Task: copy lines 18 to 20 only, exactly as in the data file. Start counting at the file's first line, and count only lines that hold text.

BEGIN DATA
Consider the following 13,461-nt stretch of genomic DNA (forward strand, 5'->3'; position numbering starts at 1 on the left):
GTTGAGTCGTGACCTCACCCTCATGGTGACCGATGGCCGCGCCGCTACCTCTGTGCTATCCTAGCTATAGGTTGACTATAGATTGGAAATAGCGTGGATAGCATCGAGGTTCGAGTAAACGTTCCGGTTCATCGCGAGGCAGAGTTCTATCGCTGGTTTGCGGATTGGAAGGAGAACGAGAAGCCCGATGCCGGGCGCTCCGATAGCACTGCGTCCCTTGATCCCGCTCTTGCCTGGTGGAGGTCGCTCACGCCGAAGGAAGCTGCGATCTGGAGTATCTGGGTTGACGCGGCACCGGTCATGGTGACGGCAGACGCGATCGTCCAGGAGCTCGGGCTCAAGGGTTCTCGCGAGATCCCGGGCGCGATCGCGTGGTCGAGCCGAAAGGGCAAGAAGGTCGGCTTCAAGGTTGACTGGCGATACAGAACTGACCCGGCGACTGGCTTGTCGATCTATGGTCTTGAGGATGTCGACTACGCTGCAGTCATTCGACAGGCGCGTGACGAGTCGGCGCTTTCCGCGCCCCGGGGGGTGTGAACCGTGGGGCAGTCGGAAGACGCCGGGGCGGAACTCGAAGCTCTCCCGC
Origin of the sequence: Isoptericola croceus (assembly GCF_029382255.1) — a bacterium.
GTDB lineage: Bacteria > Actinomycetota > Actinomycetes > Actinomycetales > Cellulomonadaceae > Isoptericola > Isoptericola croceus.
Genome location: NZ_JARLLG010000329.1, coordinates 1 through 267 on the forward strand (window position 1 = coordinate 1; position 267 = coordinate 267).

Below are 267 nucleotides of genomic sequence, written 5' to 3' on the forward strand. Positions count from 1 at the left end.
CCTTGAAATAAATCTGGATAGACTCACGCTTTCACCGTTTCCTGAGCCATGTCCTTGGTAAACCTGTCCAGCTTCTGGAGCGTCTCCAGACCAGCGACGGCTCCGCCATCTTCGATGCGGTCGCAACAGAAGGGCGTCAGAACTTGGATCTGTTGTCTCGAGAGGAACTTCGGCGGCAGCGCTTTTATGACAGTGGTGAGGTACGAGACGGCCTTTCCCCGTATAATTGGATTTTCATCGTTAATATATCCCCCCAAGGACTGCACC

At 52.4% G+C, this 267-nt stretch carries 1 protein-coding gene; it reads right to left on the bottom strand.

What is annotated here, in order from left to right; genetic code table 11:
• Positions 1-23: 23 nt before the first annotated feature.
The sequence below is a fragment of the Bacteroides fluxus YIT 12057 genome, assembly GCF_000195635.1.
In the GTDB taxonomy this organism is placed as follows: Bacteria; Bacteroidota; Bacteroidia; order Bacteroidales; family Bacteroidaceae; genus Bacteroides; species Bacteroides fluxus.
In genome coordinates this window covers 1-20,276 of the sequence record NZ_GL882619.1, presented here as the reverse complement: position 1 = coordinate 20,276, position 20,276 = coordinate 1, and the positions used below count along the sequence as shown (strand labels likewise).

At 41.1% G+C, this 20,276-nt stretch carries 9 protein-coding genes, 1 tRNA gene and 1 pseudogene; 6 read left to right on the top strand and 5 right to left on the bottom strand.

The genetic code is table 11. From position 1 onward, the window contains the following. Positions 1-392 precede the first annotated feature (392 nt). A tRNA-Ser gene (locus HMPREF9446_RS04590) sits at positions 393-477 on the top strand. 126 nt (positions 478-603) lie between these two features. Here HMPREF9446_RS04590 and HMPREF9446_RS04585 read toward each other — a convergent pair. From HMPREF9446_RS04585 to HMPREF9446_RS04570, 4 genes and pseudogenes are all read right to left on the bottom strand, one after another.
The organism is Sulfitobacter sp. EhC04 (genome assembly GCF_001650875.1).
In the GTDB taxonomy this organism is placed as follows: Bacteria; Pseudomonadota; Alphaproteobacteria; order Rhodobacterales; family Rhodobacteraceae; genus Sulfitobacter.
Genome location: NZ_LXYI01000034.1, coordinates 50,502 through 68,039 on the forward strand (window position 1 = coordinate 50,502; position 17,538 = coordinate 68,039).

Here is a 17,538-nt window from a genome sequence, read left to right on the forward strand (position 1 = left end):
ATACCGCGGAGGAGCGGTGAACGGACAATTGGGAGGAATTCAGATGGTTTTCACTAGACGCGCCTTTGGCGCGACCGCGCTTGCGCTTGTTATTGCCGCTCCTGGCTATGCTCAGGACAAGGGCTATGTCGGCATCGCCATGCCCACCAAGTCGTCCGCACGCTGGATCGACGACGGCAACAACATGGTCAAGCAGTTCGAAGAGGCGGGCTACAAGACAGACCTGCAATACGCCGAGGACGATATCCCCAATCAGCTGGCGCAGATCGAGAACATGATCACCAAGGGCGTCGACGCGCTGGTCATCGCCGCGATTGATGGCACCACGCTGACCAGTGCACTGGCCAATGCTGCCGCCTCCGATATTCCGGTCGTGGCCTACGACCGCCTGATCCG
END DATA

Genome location: NZ_LXYI01000034.1, coordinates 50,502 through 68,039 on the forward strand (window position 1 = coordinate 50,502; position 17,538 = coordinate 68,039).

Here is a 17,538-nt window from a genome sequence, read left to right on the forward strand (position 1 = left end):
ATACCGCGGAGGAGCGGTGAACGGACAATTGGGAGGAATTCAGATGGTTTTCACTAGACGCGCCTTTGGCGCGACCGCGCTTGCGCTTGTTATTGCCGCTCCTGGCTATGCTCAGGACAAGGGCTATGTCGGCATCGCCATGCCCACCAAGTCGTCCGCACGCTGGATCGACGACGGCAACAACATGGTCAAGCAGTTCGAAGAGGCGGGCTACAAGACAGACCTGCAATACGCCGAGGACGATATCCCCAATCAGCTGGCGCAGATCGAGAACATGATCACCAAGGGCGTCGACGCGCTGGTCATCGCCGCGATTGATGGCACCACGCTGACCAGTGCACTGGCCAATGCTGCCGCCTCCGATATTCCGGTCGTGGCCTACGACCGCCTGATCCG